Rough Set Data Explorer is a software system based on rough set theory and other methods for rule discovery [16] which was developed by the Laboratory of Intelligent Decision Support Systems of the Institute of Computing Science in Poznan [20]. This system is a descendant of RoughDAS and RoughClass systems, which are considered one of the first successful implementations of the rough set theory. The software allows for the application of the variable prediction rough set and the classical model designed by Pawlak to construct approximations. Rough Set Data Explorer is basically comprised of a graphical user interface and a collection of separate computational modules. It is devised to be a user-friendly tool that can be implemented in data exploration and analysis. It is equally useful for beginners and experts, as well as for occasional users who want to perform data analysis [21].


  1. Shafique, M. A review of the bioretention system for sustainable storm water management in urban areas. Mater. Geoenviron. 2016, 63, 227–236.
  2. Saraswat, C.; Kumar, P.; Mishra, B.K. Assessment of stormwater runoff management practices and governance under climate change and urbanization: An analysis of Bangkok, Hanoi and Tokyo. Environ. Sci. Policy 2016, 64, 101–117.
  3. Turok, I.; McGranahan, G. Urbanization and Economic Growth: The Arguments and Evidence for Africa and Asia. Environ. Urban. 2013, 25, 465–482.
  4. Muerdter, C.P.; Wong, C.K.; LeFevre, G.H. Emerging investigator series: The role of vegetation in bioretention for stormwater treatment in the built environment: Pollutant removal, hydrologic function, and ancillary benefits. Environ. Sci. Water Res. Technol. 2018, 4, 592–612.
  5. Palermo, S.A.; Talarico, V.C.; Turco, M. On the LID systems effectiveness for urban stormwater management: Case study in Southern Italy. In IOP Conference Series: Earth and Environmental Science; IOP Publishing: Bristol, UK, 2020; Volume 410, p. 012012.
  6. Dehais, M. Bioretention: Evaluating Their Effectiveness for Improving Water Quality in New England Urban Environments. Master’s Thesis, University of Massachusetts Amherst, Amherst, MA, USA, 2011.
  7. Roy-Poirier, A.; Champagne, P.; Filion, Y. Review of bioretention system research and design: Past, present, and future. J. Environ. Eng. 2010, 136, 878–889.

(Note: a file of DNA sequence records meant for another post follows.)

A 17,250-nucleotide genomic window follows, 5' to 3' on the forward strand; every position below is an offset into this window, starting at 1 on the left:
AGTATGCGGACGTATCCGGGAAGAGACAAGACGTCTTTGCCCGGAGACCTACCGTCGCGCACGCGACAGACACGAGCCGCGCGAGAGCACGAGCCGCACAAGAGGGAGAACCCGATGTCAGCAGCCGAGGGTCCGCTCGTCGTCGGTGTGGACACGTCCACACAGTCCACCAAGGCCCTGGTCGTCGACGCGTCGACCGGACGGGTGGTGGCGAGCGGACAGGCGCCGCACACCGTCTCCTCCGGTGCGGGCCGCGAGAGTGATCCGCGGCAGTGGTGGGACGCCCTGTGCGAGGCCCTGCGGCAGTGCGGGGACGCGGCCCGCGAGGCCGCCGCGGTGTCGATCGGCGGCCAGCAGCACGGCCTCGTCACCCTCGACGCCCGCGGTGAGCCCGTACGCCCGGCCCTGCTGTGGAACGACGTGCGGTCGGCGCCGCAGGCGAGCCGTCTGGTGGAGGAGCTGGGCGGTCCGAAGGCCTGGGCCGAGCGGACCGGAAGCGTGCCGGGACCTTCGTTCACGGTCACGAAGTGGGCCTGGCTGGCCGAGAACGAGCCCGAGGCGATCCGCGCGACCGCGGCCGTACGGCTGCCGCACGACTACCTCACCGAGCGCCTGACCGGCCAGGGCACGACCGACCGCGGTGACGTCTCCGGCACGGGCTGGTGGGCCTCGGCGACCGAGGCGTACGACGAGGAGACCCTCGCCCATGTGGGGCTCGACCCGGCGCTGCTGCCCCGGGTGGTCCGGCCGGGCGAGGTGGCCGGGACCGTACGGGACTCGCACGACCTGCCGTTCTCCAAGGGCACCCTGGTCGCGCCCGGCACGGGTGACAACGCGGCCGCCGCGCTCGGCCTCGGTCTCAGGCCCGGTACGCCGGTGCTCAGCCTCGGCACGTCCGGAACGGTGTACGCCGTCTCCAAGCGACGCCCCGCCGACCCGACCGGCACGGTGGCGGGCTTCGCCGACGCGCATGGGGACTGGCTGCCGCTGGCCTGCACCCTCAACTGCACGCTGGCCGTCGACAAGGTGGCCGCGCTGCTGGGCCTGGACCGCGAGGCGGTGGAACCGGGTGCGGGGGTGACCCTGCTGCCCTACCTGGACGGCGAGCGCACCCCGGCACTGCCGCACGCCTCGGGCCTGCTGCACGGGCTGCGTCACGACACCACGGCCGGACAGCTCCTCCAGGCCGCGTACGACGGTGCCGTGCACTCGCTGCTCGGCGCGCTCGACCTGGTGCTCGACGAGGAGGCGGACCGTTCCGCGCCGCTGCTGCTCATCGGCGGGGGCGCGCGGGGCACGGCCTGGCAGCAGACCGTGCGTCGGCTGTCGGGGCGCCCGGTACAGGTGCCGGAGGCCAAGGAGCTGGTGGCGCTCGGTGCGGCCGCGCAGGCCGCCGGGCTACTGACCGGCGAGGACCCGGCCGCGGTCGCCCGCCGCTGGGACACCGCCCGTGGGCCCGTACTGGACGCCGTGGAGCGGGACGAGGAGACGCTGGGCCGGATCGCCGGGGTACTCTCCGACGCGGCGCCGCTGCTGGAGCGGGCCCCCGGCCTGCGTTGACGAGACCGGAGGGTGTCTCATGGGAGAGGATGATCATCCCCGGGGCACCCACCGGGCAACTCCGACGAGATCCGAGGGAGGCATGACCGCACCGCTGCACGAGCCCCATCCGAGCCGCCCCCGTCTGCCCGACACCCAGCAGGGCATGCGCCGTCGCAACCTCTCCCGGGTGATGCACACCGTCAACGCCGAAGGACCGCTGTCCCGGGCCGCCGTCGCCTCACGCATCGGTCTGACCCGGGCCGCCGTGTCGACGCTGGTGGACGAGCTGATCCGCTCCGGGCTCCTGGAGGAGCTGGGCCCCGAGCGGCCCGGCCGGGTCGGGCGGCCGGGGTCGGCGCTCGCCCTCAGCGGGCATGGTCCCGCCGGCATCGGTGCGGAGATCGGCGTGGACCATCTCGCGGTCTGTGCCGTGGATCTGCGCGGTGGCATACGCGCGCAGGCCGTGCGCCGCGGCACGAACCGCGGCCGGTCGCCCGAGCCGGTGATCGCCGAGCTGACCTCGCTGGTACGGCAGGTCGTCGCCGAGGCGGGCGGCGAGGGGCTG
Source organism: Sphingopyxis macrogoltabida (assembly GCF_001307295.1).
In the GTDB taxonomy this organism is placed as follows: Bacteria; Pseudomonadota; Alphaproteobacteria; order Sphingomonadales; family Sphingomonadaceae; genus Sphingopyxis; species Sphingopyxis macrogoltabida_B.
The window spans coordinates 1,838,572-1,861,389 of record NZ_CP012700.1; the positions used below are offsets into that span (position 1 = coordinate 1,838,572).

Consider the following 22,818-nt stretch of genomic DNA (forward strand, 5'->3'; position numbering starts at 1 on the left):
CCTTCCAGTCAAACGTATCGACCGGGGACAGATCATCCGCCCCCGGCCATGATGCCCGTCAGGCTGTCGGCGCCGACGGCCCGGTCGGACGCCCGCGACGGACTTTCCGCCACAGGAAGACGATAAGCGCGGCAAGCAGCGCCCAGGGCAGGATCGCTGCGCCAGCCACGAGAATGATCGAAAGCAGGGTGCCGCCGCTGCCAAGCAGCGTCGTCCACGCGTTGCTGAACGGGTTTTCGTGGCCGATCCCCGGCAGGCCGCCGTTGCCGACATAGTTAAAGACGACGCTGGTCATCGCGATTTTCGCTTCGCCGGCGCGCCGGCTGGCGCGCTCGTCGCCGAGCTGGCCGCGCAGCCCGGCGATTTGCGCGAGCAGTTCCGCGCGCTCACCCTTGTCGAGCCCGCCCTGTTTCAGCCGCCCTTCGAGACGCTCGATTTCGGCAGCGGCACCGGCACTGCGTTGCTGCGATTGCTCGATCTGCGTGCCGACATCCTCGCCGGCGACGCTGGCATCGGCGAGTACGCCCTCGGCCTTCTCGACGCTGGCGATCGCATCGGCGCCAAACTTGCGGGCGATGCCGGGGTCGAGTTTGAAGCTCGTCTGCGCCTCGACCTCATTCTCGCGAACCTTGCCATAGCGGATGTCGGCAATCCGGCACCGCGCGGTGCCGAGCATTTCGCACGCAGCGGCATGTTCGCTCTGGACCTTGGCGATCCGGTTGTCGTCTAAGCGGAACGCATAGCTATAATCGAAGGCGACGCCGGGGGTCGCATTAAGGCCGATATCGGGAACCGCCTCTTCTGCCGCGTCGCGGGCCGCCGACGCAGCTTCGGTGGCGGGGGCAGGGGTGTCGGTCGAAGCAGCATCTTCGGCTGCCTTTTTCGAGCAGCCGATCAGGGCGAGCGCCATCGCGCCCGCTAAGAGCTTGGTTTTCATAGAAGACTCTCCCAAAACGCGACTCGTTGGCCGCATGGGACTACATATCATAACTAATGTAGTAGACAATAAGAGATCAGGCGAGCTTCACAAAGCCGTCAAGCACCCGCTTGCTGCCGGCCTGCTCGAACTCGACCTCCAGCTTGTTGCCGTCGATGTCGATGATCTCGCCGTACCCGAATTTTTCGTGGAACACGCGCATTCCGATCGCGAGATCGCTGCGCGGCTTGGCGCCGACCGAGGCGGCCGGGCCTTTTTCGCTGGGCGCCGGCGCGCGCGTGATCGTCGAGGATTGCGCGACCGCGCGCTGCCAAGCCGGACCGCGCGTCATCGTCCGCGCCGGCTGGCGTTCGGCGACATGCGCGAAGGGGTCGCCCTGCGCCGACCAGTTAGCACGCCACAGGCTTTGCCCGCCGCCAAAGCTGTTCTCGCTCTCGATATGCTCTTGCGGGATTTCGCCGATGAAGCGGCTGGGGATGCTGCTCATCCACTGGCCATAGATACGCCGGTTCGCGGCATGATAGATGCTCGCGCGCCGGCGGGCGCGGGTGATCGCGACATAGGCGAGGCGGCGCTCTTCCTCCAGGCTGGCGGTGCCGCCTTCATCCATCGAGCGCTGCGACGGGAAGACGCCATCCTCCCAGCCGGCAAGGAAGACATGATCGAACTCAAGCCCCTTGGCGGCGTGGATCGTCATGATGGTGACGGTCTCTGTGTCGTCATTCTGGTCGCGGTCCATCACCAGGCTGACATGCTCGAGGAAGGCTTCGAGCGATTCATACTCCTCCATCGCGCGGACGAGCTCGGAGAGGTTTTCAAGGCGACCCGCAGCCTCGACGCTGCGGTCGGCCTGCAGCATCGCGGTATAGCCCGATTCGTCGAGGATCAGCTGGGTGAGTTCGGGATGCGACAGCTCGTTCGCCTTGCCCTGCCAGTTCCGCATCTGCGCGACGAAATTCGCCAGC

8. Prince George’s County, Maryland, Department of Environmental Resources, Programs and Planning Division. Low-Impact Development Design Strategies—An Integrated Design Approach; United States Environmental Protection Agency: Washington, DC, USA, 1999.
  9. Davis, A.P.; Hunt, W.F.; Traver, R.G.; Clar, M. Bioretention technology: Overview of current practice and future needs. J. Environ. Eng. 2009, 135, 109–117.
  10. Frias, R.A.; Maniquiz-Redillas, M. Modelling the applicability of Low Impact Development (LID) technologies in a university campus in the Philippines using Storm Water Management Model (SWMM). In IOP Conference Series: Materials Science and Engineering; IOP Publishing: Bristol, UK, 2021; Volume 1153, p. 012009.
  11. Hsieh, C.H.; Davis, A.P. Evaluation and optimization of bioretention media for treatment of urban storm water runoff. J. Environ. Eng. 2005, 131, 1521–1531.
  12. Davis, A.P.; Shokouhian, M.; Sharma, H.; Minami, C. Laboratory study of biological retention for urban stormwater management. Water Environ. Res. 2001, 73, 5–14.
  13. Hunt, W.F.; Lord, B.; Loh, B.; Sia, A. Selection of plants that demonstrated nitrate removal characteristics. In Plant Selection for Bioretention Systems and Stormwater Treatment Practices; Springer: Singapore, 2015; pp. 7–20.
  14. Dagenais, D.; Brisson, J.; Fletcher, T.D. The role of plants in bioretention systems; does the science underpin current guidance? Ecol. Eng. 2018, 120, 532–545.
  15. You, Z.; Zhang, L.; Pan, S.Y.; Chiang, P.C.; Pei, S.; Zhang, S. Performance evaluation of modified bioretention systems with alkaline solid wastes for enhanced nutrient removal from stormwater runoff. Water Res. 2019, 161, 61–73.
  16. Abbas, Z.; Burney, A. A survey of software packages used for rough set analysis. J. Comput. Commun. 2016, 4, 10–18.
  17. Skowron, A.; Komorowski, J.; Pawlak, Z.; Polkowski, L. Rough sets perspective on data and knowledge. In Handbook of Data Mining and Knowledge Discovery; ACM, Inc.: New York, NY, USA, 2002; pp. 134–149.
  18. Pawlak, Z. Rough set and data analysis. In Proceedings of the Asian Fuzzy Systems Symposium, Soft Computing in Intelligent Systems and Information, Kenting, Taiwan, 11–14 December 1996; pp. 11–14.
  19. Zhang, Q.; Xie, Q.; Wang, G. A survey on rough set theory and its applications. CAAI Trans. Intell. Technol. 2016, 1, 323–333.
  20. Riza, L.S.; Janusz, A.; Bergmeir, C.; Cornelis, C.; Herrera, F.; Śle, D.; Benítez, J.M. Implementing algorithms of rough set theory and fuzzy rough set theory in the R package “RoughSets”. Inf. Sci. 2014, 287, 68–89.
  21. Predki, B.; Słowiński, R.; Stefanowski, J.; Susmaga, R.; Wilk, S. ROSE-software implementation of the rough set theory. In International Conference on Rough Sets and Current Trends in Computing; Springer: Berlin/Heidelberg, Germany, 1998; pp. 605–608.